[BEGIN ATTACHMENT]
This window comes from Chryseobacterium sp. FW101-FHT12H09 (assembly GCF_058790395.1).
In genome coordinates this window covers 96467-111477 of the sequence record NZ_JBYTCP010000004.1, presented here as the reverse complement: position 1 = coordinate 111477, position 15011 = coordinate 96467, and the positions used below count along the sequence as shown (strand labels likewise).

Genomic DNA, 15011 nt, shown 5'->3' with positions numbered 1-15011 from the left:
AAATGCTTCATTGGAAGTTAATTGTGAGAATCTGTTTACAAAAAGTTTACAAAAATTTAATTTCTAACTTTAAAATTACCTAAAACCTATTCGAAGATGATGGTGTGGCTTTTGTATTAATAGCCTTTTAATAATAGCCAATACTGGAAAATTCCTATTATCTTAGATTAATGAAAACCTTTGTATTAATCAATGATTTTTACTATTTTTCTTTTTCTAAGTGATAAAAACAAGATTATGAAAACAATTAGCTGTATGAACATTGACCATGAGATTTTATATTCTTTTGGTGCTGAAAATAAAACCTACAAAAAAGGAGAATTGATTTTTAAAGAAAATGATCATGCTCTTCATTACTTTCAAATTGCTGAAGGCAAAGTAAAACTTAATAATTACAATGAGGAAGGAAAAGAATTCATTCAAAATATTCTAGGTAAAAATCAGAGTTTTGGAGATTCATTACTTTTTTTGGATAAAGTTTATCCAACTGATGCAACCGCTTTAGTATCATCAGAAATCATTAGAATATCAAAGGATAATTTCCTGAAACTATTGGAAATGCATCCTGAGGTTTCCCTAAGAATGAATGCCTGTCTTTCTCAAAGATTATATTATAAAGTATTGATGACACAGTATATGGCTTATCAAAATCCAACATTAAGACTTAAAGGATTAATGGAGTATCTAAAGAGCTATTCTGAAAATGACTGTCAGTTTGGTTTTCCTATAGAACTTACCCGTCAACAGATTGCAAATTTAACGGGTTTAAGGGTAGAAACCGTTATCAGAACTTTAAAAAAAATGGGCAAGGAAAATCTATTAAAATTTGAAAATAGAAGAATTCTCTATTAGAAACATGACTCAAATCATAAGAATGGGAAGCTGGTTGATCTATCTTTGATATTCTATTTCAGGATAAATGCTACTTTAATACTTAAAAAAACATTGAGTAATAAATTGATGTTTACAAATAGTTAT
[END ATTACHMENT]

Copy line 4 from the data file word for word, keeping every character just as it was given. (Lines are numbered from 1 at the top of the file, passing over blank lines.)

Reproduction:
AAATGCTTCATTGGAAGTTAATTGTGAGAATCTGTTTACAAAAAGTTTACAAAAATTTAATTTCTAACTTTAAAATTACCTAAAACCTATTCGAAGATGATGGTGTGGCTTTTGTATTAATAGCCTTTTAATAATAGCCAATACTGGAAAATTCCTATTATCTTAGATTAATGAAAACCTTTGTATTAATCAATGATTTTTACTATTTTTCTTTTTCTAAGTGATAAAAACAAGATTATGAAAACAATTAGCTGTATGAACATTGACCATGAGATTTTATATTCTTTTGGTGCTGAAAATAAAACCTACAAAAAAGGAGAATTGATTTTTAAAGAAAATGATCATGCTCTTCATTACTTTCAAATTGCTGAAGGCAAAGTAAAACTTAATAATTACAATGAGGAAGGAAAAGAATTCATTCAAAATATTCTAGGTAAAAATCAGAGTTTTGGAGATTCATTACTTTTTTTGGATAAAGTTTATCCAACTGATGCAACCGCTTTAGTATCATCAGAAATCATTAGAATATCAAAGGATAATTTCCTGAAACTATTGGAAATGCATCCTGAGGTTTCCCTAAGAATGAATGCCTGTCTTTCTCAAAGATTATATTATAAAGTATTGATGACACAGTATATGGCTTATCAAAATCCAACATTAAGACTTAAAGGATTAATGGAGTATCTAAAGAGCTATTCTGAAAATGACTGTCAGTTTGGTTTTCCTATAGAACTTACCCGTCAACAGATTGCAAATTTAACGGGTTTAAGGGTAGAAACCGTTATCAGAACTTTAAAAAAAATGGGCAAGGAAAATCTATTAAAATTTGAAAATAGAAGAATTCTCTATTAGAAACATGACTCAAATCATAAGAATGGGAAGCTGGTTGATCTATCTTTGATATTCTATTTCAGGATAAATGCTACTTTAATACTTAAAAAAACATTGAGTAATAAATTGATGTTTACAAATAGTTAT